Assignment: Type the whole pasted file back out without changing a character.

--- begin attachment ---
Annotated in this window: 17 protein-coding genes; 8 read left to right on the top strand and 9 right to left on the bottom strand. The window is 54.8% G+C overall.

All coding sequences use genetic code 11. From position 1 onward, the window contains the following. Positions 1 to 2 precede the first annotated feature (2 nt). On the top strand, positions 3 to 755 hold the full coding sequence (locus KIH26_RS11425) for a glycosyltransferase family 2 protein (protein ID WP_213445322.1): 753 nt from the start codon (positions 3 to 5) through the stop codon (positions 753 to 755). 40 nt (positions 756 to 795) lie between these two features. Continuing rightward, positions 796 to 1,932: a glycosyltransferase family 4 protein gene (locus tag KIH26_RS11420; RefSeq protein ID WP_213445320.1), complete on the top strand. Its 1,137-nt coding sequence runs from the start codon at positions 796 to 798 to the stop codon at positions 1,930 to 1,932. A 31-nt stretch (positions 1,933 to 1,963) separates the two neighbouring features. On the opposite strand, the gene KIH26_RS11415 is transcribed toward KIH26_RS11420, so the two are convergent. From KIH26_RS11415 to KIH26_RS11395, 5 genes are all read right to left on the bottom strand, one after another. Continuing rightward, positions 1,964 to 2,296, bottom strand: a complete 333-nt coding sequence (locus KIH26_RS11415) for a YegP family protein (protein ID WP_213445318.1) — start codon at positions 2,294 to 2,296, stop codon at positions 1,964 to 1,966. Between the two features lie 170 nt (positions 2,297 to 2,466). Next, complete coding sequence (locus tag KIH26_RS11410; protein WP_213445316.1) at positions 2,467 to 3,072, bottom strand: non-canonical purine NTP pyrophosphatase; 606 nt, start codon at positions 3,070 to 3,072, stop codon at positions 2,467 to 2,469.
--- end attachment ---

Annotated in this window: 17 protein-coding genes; 8 read left to right on the top strand and 9 right to left on the bottom strand. The window is 54.8% G+C overall.

All coding sequences use genetic code 11. From position 1 onward, the window contains the following. Positions 1 to 2 precede the first annotated feature (2 nt). On the top strand, positions 3 to 755 hold the full coding sequence (locus KIH26_RS11425) for a glycosyltransferase family 2 protein (protein ID WP_213445322.1): 753 nt from the start codon (positions 3 to 5) through the stop codon (positions 753 to 755). 40 nt (positions 756 to 795) lie between these two features. Continuing rightward, positions 796 to 1,932: a glycosyltransferase family 4 protein gene (locus tag KIH26_RS11420; RefSeq protein ID WP_213445320.1), complete on the top strand. Its 1,137-nt coding sequence runs from the start codon at positions 796 to 798 to the stop codon at positions 1,930 to 1,932. A 31-nt stretch (positions 1,933 to 1,963) separates the two neighbouring features. On the opposite strand, the gene KIH26_RS11415 is transcribed toward KIH26_RS11420, so the two are convergent. From KIH26_RS11415 to KIH26_RS11395, 5 genes are all read right to left on the bottom strand, one after another. Continuing rightward, positions 1,964 to 2,296, bottom strand: a complete 333-nt coding sequence (locus KIH26_RS11415) for a YegP family protein (protein ID WP_213445318.1) — start codon at positions 2,294 to 2,296, stop codon at positions 1,964 to 1,966. Between the two features lie 170 nt (positions 2,297 to 2,466). Next, complete coding sequence (locus tag KIH26_RS11410; protein WP_213445316.1) at positions 2,467 to 3,072, bottom strand: non-canonical purine NTP pyrophosphatase; 606 nt, start codon at positions 3,070 to 3,072, stop codon at positions 2,467 to 2,469.